In a previous blog post I argued that identity cards should not be used to store anonymous credentials. The reason being that users may not believe that a card that is used to identify them in one context, can also be used anonymously in another. But last Friday, in a meeting with Martijn Oostdijk among others, I heard an interesting reason why anonymous credentials perhaps should be stored on an identity card anyway.
Credentials are issued to persons, because they describe a property of that person. This binding of a credential to the person to which it belongs must be maintained after the credential is issued. It should not be possible to obtain a credential (like “being over 18 years old”) for yourself and then sell it to a minor. One way to do so is to bind the credential to a personal secret that is used both in issuing the credential and when revealing the credential. Of course, for anonymous credentials care has to be taken to ensure that the use of this personal secret cannot be used to trace the owner of the credential. Idemix uses this approach, and so does uProve. Cardspace uses so-called proof keys to achieve a similar objective.
However, there still is not much stopping you from sharing this personal secret (and the credential) with your friends. The main impediment is the concept of all-or-nothing disclosure: you only have one personal secret that is tied to all your credentials, so giving away one credential basically gives away all your credentials. If access to your bank account is among those credentials, you are supposedly less likely to share it with others. It remains to be seen whether this is an effective deterrent.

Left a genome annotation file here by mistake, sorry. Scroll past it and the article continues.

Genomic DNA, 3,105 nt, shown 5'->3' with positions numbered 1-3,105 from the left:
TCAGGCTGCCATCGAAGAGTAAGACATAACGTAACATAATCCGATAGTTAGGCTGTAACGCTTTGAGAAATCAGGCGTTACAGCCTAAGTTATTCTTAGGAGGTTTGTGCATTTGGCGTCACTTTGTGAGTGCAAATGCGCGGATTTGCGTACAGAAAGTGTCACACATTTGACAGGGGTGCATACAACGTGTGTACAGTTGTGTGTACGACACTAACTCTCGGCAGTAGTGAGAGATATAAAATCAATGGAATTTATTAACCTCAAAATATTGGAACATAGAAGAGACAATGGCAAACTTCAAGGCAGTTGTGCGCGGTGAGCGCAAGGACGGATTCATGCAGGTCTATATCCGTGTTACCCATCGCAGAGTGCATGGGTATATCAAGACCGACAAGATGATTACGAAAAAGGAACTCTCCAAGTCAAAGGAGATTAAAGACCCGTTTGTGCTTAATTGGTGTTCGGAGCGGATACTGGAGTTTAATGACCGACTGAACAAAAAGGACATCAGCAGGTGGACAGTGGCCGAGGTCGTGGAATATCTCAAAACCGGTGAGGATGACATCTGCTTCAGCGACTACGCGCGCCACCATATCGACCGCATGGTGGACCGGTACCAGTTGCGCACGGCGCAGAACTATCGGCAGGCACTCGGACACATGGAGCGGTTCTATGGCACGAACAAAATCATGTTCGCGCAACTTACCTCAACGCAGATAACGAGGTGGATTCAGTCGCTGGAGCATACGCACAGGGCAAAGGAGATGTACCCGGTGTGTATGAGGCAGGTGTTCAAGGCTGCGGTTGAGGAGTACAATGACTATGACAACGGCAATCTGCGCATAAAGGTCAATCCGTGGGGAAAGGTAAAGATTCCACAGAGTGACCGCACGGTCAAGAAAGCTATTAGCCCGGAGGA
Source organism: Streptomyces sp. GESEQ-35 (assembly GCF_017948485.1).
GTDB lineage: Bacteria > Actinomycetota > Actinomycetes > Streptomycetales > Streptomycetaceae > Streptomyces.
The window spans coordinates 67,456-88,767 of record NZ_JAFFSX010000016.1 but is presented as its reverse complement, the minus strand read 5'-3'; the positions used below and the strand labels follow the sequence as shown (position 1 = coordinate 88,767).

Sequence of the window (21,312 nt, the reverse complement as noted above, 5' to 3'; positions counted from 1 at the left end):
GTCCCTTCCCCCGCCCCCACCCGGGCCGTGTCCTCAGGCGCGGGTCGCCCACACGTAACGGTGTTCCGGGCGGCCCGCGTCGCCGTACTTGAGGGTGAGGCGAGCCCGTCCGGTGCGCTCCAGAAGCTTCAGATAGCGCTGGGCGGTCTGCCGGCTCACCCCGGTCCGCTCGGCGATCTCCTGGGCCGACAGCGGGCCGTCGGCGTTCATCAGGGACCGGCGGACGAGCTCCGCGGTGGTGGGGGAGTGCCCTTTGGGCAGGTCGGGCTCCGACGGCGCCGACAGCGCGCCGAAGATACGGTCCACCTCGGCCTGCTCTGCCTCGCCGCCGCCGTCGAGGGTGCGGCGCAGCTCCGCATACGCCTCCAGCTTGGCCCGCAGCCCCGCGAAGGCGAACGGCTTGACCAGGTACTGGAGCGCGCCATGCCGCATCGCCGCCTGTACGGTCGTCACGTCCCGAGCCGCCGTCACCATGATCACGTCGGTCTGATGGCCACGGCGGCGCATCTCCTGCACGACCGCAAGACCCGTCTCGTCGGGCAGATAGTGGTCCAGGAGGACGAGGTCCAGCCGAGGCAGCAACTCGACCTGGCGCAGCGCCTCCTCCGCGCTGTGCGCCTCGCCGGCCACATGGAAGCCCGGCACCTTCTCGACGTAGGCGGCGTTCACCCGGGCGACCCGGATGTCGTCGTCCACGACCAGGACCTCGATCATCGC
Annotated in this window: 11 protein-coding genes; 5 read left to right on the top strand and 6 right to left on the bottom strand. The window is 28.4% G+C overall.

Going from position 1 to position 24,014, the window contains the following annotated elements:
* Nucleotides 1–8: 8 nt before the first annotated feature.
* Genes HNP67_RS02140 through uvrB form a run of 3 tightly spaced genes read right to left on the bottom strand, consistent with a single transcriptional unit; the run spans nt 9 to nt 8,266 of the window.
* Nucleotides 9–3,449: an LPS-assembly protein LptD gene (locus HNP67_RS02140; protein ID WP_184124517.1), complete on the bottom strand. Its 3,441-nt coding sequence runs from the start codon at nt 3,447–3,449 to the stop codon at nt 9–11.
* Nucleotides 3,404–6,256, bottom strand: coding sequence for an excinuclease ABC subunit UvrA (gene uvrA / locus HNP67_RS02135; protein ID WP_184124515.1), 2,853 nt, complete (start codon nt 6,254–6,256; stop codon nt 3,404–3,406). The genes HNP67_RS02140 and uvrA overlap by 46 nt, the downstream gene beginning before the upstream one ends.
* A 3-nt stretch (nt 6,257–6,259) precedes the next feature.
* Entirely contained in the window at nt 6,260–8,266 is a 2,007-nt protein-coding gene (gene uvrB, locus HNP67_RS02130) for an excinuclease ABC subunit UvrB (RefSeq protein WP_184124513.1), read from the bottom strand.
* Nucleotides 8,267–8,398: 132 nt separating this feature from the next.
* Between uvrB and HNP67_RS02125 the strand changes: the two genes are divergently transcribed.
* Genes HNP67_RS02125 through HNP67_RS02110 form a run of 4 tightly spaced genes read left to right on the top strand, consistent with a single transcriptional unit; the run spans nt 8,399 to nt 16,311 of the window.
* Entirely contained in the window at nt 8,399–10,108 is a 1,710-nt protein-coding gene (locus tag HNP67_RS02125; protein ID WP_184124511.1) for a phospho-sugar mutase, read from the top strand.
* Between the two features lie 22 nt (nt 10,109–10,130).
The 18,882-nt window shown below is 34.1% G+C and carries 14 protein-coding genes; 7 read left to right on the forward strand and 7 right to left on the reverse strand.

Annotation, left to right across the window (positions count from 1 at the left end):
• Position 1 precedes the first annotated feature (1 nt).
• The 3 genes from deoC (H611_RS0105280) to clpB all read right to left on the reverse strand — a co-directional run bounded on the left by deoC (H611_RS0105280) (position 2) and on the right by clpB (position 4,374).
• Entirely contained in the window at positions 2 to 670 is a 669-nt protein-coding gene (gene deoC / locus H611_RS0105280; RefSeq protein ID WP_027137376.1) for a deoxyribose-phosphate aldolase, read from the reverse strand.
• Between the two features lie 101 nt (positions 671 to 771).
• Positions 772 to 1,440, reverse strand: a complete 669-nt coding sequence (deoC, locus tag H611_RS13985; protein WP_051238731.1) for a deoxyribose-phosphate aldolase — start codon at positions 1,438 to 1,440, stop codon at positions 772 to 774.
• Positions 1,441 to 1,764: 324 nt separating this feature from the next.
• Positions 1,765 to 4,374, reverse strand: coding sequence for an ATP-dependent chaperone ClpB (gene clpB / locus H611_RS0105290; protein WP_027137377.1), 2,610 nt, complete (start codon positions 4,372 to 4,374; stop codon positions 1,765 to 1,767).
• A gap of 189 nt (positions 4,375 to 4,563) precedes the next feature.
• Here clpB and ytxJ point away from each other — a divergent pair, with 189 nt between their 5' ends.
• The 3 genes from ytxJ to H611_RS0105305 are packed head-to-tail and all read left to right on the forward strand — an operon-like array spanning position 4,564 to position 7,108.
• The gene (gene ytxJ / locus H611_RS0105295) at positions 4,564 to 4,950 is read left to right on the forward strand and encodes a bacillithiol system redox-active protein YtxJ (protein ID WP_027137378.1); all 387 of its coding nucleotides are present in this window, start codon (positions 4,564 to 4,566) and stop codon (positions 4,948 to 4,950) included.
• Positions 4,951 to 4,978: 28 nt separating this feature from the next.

Sharing of credentials can also be prevented if they are stored on a smart card (provided they can never be read from the card). But then still this card needs to be bound to the user. The simplest approach is to store the credential on the identity card of the user, and making sure that in order to prove possession of the credential, the identity card needs to be present. This has the aforementioned drawback that users may not believe that the credential is anonymous. However, a dual-interface smart card (with contact and contact-less interface) may help solve this problem in the following way. The smart card must ensure that the contact interface can only be used to identify and authenticate the user, while the contactless interface can only be used to show anonymous credentials. Then the way the smart card has to be used in a particular application immediately reveals the nature of the information that is processed. If the card has to be inserted into a card reader (hence using the contact interface), your identity is revealed. If the card has to be held close to a reader (hence using the contactless interface), you are anonymous.
Maybe there are other options: suggestions are more than welcome! More research is needed in this area, I believe.